January 18th, 2010 at 12:00pm
By 2015 the Chinese government would like to see domestic vehicles make up half of the market. Ford and Mazda are looking at ways to separate their joint venture in China. Honda is mad that Hyundai is beating it in fuel economy. All that and more, plus a look at the spectacular video presentation that Ford put on at the Detroit auto show.
Transcript and Story Links after the jump . . .
Here are today’s top headlines. China wants its domestic brands to take more market share. Ford and Mazda continue to drift apart. And Honda is mad that Hyundai is beating it in fuel economy.
Up next, we’ll be back with the news behind the headlines.
This is Autoline Daily for Monday, January 18, 2010 – Martin Luther King, Jr. Day, and now, the news.
Even though China had record auto sales last year, less than half of those were from domestic brands, and according to Edmunds Inside Line, the government is looking to change that. By 2015 the country would like to see domestic vehicles make up half of the market. China is looking at ways to reduce its reliance on foreign automakers and promoting its own. Through the first 11 months of last year, domestic vehicles made up 44 percent of the market.
Looks like Ford and Mazda are continuing to drift apart (subscription required). The Wall Street Journal reports they are looking at ways to separate their joint venture in China. Right now they operate two plants with Chinese automaker Changan, and supposedly want to split that into one plant each for Ford and Mazda. The AFP and Reuters report that Mazda is calling these reports “speculation,” which doesn’t sound like much of a denial to me.
The cooperative arrangement that Mercedes and BMW were trying to put together may be falling apart. Bloomberg reports that the two companies were trying to find areas where they could work together, such as in purchasing, but that talks broke off. Yet Daimler is denying the talks have collapsed. It is also in talks with Renault to jointly develop small cars.
We know that Subaru defied the odds last year and actually saw its sales increase in the U.S. but how did they do around the globe? According to the Detroit Free Press, the company set record sales in a number of other markets as well. Its market share in Australia increased, sales in China were up an eye-popping 86 percent and the company set record sales in other Asian markets. It goes to show that a small niche vehicle company can survive, although the company is now partly owned by Toyota.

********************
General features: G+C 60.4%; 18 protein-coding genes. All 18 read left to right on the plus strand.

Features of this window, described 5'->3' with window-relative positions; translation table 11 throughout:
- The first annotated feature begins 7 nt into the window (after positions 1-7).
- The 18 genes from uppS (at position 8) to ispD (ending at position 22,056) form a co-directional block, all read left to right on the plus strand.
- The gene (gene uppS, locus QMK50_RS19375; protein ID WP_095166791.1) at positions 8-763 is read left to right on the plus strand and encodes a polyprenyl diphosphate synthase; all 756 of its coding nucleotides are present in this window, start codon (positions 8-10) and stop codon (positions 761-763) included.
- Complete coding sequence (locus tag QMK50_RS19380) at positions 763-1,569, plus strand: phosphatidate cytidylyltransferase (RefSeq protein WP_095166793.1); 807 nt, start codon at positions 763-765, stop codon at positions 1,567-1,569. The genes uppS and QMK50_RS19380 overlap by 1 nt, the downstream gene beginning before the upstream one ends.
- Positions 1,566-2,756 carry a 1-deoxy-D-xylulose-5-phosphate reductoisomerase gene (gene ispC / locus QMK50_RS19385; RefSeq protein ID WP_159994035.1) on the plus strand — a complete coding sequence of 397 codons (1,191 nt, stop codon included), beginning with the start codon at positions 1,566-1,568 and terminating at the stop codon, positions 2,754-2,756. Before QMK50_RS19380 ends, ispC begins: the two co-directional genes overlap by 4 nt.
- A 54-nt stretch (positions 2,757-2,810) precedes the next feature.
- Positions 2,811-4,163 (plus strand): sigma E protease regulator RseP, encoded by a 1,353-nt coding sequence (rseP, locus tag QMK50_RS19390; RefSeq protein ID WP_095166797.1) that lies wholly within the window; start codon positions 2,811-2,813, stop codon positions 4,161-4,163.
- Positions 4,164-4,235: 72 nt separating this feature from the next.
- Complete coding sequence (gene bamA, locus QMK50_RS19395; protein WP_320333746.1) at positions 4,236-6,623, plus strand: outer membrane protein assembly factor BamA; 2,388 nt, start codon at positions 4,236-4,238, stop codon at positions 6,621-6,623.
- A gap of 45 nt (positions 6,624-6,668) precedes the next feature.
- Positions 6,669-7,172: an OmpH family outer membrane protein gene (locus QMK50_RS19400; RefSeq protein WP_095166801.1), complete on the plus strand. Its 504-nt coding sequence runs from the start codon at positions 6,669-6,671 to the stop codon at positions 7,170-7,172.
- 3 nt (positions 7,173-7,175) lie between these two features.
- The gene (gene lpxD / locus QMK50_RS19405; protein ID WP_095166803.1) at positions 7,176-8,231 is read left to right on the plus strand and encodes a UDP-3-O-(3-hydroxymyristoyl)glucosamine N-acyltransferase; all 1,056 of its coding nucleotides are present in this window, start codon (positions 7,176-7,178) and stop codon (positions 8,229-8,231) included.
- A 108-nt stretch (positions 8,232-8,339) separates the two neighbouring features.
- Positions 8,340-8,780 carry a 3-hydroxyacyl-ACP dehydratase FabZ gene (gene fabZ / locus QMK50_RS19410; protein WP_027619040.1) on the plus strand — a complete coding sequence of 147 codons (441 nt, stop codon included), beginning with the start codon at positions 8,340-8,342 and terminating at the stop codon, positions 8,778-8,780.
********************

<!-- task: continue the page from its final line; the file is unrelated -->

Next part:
Ward’s reports that the average fuel economy for new vehicles sold in the U.S. went down last month (subscription required) as consumers bought bigger. December light-truck sales achieved their highest monthly market share since January 2009 hitting 50.1 percent. Still, the average fuel economy for new, light vehicles sold in the U.S. was up 3.3 percent for the year reaching 22.2 miles per gallon, or about 10.6 L/100km.
Hyundai is now advertising itself as the fuel economy leader in the American market. Company insiders tell Autoline Daily that Honda – the former fuel economy leader – is complaining about those ads because Hyundai is not a full-line manufacturer. Of course, Honda is not a full line manufacturer either. The only full line manufacturers are the Detroit Three and that’s why they always come in at the bottom of these surveys
So you’re thinking about getting a Bugatti Veyron? That’s terrific, but this story may change your mind. Autoblog reports that maintenance costs for the million-dollar supercar rival that of a private jet! Take the tires for instance. The company recommends you swap out the specially made Michelins every 4,000 kilometers or 2,500 miles at a cost of about $30,000! Every 10,000 miles Bugatti recommends a tire AND wheel change which will set you back about $50,000! Some estimates put annual operating expense at $300,000! Yikes! It’s expensive to be rich.
Coming up next, a look at the spectacular video presentation that Ford put on at the Detroit auto show.
Last year’s auto show in Detroit was a conspicuously frugal affair. With the automotive market in a free fall, automakers slashed their spending on the show. And it showed!
This year, the budgets were a lot better and you could notice the difference. The exhibits were not as extravagant as in the past, but were definitely a step up from a year ago.
To me, the most impressive of all the press previews was the one Ford did, where it used a massive video screen, the biggest I’ve ever seen. But it also used the floor of its stage to double as a video screen, and the visual impact was dazzling. Even more than that, all the graphics swirling, moving and flowing on such a grand scale actually created a feeling of euphoria. The impact was electric. You only appreciate how large these video screens were when you see cars and people on the stage. And while the videos themselves were good, it was the giant format that transformed the experience of watching them. When you compare this to how other automakers introduced their new products, the contrast is stark. Ford, knowing the value of showmanship, created a memorable experience.
Mark your calendar for January 26 when we’ll be webcasting live from the Washington DC auto show. We’ll be specifically talking to automakers, lawmakers and regulators about the prospects for clean diesels in the American market. That’s January 26 from 12:30 to 2:30 p.m. Eastern Time.
And that’s it for today’s top news in the global automotive industry. Thanks for watching, we’ll see you tomorrow.